March Madness made its triumphant return in 2021 after a COVID cancellation in 2020. A number of early-round upsets busted our brackets faster than the pandemic busted our plans for last summer.

Overall, the tournament was a success, but the championship game was unfortunately a rout that never seemed close.

So, in the competitive spirit of March Madness, we created a bracket of 16 ways you can use your stimulus money. And we took to Twitter to narrow our list down to one winner. (Spoiler alert: the championship matchup was a nailbiter.)

What’s the best way to use your stimulus money?

Through the “American Rescue Plan,” people have received another round of stimulus payments of up to $1,400. While many needed the money to pay for necessary expenses—like rent or debt repayments—others were tempted to use their “Biden Bucks” for something fun—say, the elusive Xbox Series X.

We designed a bracket to help people determine the definitive BEST way to use their stimulus money—whether it was to pay off debt with the debt snowball method, invest it, or spend it on something they don’t need to “stimulate the economy.”

So, did people vote to use the money in a way their parents would approve, or did they choose to treat themselves? Time for some stimmy bracketology.

The Stimulus Bracket

Because some Americans actually use the relief money to relieve their financial burdens, we started by dividing our bracket into two “regions”: one with 8 responsible options, the other with 8… less responsible ones. To each their own.

The #YOLO option prevails

The Guilt-Free “region” of our bracket was truly a Cinderella story. In the first round, voters showed they would rather use their stimulus money to pay down credit card debt than to pay rent, which was one of our #1 seeds. The underdog tale continued into the Round of 8, in which credit card debt beat out emergency savings as the more popular use of stimmy checks.

But perhaps the real surprise came in the Frugal Four when paying off credit card debt toppled the regional favorite: investing in stocks. To that point, stocks had run over its competition and was poised for an easy path to the championship matchup. Credit card debt had other plans.

On the other side of the bracket, there were fewer surprises. After defeating its opponents handily in the first two rounds, a trip to Hawaii—the YOLO bracket #1 seed—faced off against the Xbox Series X/Louis Vuitton bag. That matchup didn’t disappoint, but Hawaii ultimately came out on top.

Then, it was time for the showdown we’d all been waiting for—the question many have asked themselves each time they’ve received a stimulus payment: To spend or to pay down debt?

In the closest Twitter poll that we’ve ever seen, we finally got our answer. Paying down credit card debt owned the first half and carried a lead as we entered the final day of voting. But then, like the wrecking ball it’d been throughout the stimulus tournament, the trip to Hawaii roared back and edged out the competition with a final score of 50.1% to 49.9%.

What we learned from our stimulus bracket

If we learned anything through this whole stunt, it’s that people really really want to vacation to Hawaii. Aside from that, the championship matchup was enlightening. Nearly half of respondents voted to use their stimulus money to pay off their credit card debt, even with the flashy option of an exotic trip dangling in front of them.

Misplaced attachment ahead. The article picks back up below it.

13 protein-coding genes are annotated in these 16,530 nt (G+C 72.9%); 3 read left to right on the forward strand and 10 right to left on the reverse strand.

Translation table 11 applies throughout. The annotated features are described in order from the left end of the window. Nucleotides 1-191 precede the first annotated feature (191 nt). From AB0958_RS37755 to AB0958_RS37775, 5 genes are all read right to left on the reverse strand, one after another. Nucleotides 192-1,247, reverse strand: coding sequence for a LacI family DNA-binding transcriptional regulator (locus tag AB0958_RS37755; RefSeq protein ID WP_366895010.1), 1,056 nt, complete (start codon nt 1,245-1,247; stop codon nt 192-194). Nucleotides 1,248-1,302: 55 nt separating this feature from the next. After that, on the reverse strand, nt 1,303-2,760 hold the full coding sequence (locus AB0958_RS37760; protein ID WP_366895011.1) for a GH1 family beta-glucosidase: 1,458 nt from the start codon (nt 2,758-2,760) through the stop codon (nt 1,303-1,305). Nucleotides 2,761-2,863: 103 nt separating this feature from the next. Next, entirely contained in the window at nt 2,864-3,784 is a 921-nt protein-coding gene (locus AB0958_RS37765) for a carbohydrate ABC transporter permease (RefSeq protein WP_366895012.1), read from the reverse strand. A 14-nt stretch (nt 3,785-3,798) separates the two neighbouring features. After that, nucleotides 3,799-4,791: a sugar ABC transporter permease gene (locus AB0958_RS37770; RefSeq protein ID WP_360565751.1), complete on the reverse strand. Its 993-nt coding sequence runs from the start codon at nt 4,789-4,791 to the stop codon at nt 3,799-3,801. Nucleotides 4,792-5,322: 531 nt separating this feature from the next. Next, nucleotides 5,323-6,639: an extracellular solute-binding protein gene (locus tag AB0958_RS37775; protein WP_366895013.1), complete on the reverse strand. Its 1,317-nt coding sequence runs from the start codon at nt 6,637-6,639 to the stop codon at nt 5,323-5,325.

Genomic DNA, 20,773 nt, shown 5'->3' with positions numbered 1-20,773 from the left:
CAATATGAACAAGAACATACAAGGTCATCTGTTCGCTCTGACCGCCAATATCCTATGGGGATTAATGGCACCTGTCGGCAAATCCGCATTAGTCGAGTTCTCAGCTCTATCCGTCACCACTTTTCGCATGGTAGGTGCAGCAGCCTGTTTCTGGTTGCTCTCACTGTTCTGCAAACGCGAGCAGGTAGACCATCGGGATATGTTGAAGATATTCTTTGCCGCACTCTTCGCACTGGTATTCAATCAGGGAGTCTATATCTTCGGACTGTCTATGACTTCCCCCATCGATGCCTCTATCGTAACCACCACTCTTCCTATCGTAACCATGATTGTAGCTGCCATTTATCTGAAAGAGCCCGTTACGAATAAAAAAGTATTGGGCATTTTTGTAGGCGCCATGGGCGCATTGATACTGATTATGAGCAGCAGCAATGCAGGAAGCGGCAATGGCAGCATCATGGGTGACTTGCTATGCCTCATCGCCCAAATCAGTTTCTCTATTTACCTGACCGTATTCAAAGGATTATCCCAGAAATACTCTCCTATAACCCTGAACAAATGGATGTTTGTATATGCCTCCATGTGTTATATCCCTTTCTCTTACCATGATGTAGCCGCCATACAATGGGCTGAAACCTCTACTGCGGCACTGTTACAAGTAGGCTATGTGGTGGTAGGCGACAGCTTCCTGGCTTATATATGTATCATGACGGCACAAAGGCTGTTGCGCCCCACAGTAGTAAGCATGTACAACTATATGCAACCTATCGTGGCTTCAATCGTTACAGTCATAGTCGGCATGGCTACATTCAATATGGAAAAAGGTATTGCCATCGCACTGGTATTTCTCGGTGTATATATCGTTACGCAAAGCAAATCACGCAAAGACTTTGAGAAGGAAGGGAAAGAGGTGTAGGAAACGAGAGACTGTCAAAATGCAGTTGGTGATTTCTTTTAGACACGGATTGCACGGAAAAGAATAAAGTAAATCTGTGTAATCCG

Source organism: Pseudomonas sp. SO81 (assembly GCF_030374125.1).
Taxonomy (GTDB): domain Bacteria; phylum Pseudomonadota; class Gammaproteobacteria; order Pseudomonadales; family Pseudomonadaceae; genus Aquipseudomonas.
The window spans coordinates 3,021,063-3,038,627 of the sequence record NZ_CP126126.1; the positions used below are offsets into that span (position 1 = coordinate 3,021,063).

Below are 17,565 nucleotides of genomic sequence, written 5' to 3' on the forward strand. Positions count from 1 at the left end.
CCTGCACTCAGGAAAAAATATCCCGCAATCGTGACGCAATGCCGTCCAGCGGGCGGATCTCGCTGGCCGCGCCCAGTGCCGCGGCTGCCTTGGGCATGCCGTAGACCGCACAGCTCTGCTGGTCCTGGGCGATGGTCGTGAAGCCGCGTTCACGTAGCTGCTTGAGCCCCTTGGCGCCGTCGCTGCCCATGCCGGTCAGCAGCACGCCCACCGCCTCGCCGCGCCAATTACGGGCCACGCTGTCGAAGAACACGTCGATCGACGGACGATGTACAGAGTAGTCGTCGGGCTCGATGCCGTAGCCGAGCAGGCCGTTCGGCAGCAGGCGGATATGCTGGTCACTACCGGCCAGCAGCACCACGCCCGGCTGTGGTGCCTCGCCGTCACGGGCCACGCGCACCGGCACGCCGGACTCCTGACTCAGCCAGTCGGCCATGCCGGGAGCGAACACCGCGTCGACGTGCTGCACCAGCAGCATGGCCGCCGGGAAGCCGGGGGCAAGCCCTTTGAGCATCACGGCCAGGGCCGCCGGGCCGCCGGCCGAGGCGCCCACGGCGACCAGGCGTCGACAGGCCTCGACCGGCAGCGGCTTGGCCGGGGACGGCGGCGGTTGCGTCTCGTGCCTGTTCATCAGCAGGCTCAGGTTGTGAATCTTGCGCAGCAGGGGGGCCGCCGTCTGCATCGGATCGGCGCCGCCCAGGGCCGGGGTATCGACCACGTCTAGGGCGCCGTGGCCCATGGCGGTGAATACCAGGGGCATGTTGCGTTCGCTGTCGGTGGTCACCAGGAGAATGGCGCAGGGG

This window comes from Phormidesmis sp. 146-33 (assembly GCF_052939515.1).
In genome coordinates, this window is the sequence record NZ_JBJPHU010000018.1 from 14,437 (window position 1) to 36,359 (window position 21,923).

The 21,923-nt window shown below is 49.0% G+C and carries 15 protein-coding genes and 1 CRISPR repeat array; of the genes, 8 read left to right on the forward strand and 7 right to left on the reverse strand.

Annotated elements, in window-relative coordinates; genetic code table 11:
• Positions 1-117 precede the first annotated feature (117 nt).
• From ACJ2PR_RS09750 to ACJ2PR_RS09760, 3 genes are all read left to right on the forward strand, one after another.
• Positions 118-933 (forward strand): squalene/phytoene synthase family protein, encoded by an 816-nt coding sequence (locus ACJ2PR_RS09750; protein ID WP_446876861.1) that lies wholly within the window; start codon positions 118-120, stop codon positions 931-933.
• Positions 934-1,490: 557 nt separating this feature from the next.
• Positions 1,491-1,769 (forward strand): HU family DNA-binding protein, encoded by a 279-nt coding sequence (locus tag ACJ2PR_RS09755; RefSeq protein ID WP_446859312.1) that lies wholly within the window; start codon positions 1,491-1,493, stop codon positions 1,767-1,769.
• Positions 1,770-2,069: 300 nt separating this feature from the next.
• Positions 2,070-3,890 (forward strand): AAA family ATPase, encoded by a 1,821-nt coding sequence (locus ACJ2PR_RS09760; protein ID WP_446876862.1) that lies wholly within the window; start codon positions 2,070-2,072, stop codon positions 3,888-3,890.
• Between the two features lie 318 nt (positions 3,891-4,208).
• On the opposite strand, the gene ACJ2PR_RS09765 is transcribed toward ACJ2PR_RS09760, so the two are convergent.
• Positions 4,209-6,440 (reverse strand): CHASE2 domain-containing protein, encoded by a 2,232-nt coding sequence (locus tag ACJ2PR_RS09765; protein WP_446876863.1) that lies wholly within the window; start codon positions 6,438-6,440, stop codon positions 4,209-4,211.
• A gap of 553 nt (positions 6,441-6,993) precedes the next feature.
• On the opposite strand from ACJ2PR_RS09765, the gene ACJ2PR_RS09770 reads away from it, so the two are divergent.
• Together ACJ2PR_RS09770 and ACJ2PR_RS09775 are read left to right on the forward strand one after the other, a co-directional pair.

These results not only prove how much people want to be free of debt—they show that debtors are willing to pay down their debt when they have the financial means to do so.

How to pay off credit card debt

If you’re looking to pay off your debt but aren’t sure where to start, you have plenty of options. Here are some ideas and helpful tips for what to do, depending on your situation.

If you’re short on money

You want to pay down your debt, but you don’t know where the extra money is going to come from. After all, you need to continue paying your regular bills to keep the lights on.

  • Create a budget. See where you can cut unnecessary spending, like luxury items and subscriptions you don’t use a lot. A little budgeting can go a long way toward debt repayment.
  • Increase your income. Easier said than done, obviously. Some popular ways people make extra money are picking up additional shifts, getting a side job, freelancing, or selling items online.
  • Consolidate your debt. With a debt consolidation loan, you can simplify your monthly payments into one predictable payment with a lower interest rate than your credit cards.

If you just need a plan

For people with the financial means and discipline for a do-it-yourself debt payoff strategy, these two methods are very common:

  • Debt snowball: With the debt snowball method, you make the minimum payments on all your debts but put extra money toward the account with the smallest balance until it’s completely paid off. Then you repeat the strategy with the next smallest balance, and so on. This method is great if you need some quick wins to stay motivated.
  • Debt avalanche: Similar idea here, but with the debt avalanche, you prioritize the account with the highest interest rate. Once you’ve paid that account off in full, you move on to the next highest interest rate. This method can help you save on interest in the long run.

Estimate how much money you could save with our debt snowball calculator

How Many Debt Accounts Do You Have?

Include credit cards and all loans except mortgage. Snowball method is applicable if you have at least two of these.


Keep your credit and loan statements handy to fill in balance, payment and rate details.